Electronic absorption of anthracene in supercritical carbon dioxide

Persistent Link:
http://hdl.handle.net/10150/277852
Title:
Electronic absorption of anthracene in supercritical carbon dioxide
Author:
Bierly, Pierre-Charles, 1952-
Issue Date:
1991
Publisher:
The University of Arizona.
Rights:
Copyright © is held by the author. Digital access to this material is made possible by the University Libraries, University of Arizona. Further transmission, reproduction or presentation (such as public display or performance) of protected items is prohibited except with permission of the author.
Abstract:
There has been much interest in the last five or ten years in supercritical fluid extraction. In addition to the fact that some supercritical fluids may be less harmful to the environment than traditional extraction solvents, claims have been made for the superior extraction capabilities of supercritical fluids. In a few cases concentrations from absorbance measurements in the supercritical have been calculated with absorptivities derived from studies in liquid systems. This study suggests that the molar absorptivity in the supercritical may be quite different from that in a liquid system. The Beer's Law analysis done here was not adaquate to determine the absolute molar absorptivities in the system being examined, anthracene in carbon dioxide. This failure is in large part due, however, to the relative crudeness of the equipment and procedure used. While failing in the quantitative analysis, a use of Beer's Law in a qualitative capacity may be warranted. The analysis does succeed as an indicator of changes in molecular behavior that occur not only between liquid and high-pressure systems but also those, much slighter, that occur between high-pressure liquid and supercritical fluid systems.
Type:
text; Thesis-Reproduction (electronic)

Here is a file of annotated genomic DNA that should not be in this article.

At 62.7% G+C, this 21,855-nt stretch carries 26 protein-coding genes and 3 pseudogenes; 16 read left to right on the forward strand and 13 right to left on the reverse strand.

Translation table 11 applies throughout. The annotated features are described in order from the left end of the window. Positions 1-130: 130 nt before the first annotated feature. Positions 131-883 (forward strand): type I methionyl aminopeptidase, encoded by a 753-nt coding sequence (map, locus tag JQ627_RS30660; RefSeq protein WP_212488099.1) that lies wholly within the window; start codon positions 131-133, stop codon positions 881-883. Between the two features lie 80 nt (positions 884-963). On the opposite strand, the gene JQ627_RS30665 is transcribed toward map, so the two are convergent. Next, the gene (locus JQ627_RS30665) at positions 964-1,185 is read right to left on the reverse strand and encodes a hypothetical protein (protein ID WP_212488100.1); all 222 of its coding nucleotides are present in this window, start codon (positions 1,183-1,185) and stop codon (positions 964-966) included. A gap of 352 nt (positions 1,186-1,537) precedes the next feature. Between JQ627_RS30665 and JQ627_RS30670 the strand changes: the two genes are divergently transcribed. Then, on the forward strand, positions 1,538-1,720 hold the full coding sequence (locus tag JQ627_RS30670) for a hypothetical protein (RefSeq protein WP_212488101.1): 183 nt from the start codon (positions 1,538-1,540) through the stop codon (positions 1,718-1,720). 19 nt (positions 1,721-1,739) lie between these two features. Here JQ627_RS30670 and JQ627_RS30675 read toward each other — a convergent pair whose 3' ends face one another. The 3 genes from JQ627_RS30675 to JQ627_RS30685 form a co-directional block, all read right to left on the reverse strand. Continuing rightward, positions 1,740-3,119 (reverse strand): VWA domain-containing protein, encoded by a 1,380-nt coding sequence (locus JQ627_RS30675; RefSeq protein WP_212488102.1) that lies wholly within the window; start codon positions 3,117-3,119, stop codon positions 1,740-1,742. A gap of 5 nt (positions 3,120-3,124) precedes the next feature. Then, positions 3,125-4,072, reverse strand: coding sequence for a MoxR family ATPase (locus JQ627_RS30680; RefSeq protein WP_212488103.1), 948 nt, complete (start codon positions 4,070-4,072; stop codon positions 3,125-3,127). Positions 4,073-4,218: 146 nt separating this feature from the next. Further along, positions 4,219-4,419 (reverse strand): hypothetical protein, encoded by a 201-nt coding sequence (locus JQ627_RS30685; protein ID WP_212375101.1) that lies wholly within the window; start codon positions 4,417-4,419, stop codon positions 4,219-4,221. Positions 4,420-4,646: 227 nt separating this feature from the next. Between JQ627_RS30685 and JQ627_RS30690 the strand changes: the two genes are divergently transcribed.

Keywords:
Chemistry, Physical.
Degree Name:
M.S.
Degree Level:
masters
Degree Program:
Graduate College
Degree Grantor:
University of Arizona
Advisor:
Vemulapalli, G. K.

Full metadata record

DC FieldValue Language
dc.language.isoen_USen_US
dc.titleElectronic absorption of anthracene in supercritical carbon dioxideen_US
dc.creatorBierly, Pierre-Charles, 1952-en_US
dc.contributor.authorBierly, Pierre-Charles, 1952-en_US
dc.date.issued1991en_US
dc.publisherThe University of Arizona.en_US
dc.rightsCopyright © is held by the author. Digital access to this material is made possible by the University Libraries, University of Arizona. Further transmission, reproduction or presentation (such as public display or performance) of protected items is prohibited except with permission of the author.en_US
dc.description.abstractThere has been much interest in the last five or ten years in supercritical fluid extraction. In addition to the fact that some supercritical fluids may be less harmful to the environment than traditional extraction solvents, claims have been made for the superior extraction capabilities of supercritical fluids. In a few cases concentrations from absorbance measurements in the supercritical have been calculated with absorptivities derived from studies in liquid systems. This study suggests that the molar absorptivity in the supercritical may be quite different from that in a liquid system. The Beer's Law analysis done here was not adaquate to determine the absolute molar absorptivities in the system being examined, anthracene in carbon dioxide. This failure is in large part due, however, to the relative crudeness of the equipment and procedure used. While failing in the quantitative analysis, a use of Beer's Law in a qualitative capacity may be warranted. The analysis does succeed as an indicator of changes in molecular behavior that occur not only between liquid and high-pressure systems but also those, much slighter, that occur between high-pressure liquid and supercritical fluid systems.en_US
dc.typetexten_US
dc.typeThesis-Reproduction (electronic)en_US
dc.subjectChemistry, Physical.en_US
thesis.degree.nameM.S.en_US
thesis.degree.levelmastersen_US
thesis.degree.disciplineGraduate Collegeen_US
thesis.degree.grantorUniversity of Arizonaen_US
dc.contributor.advisorVemulapalli, G. K.en_US
dc.identifier.proquest1343683en_US
dc.identifier.bibrecord.b26843766en_US
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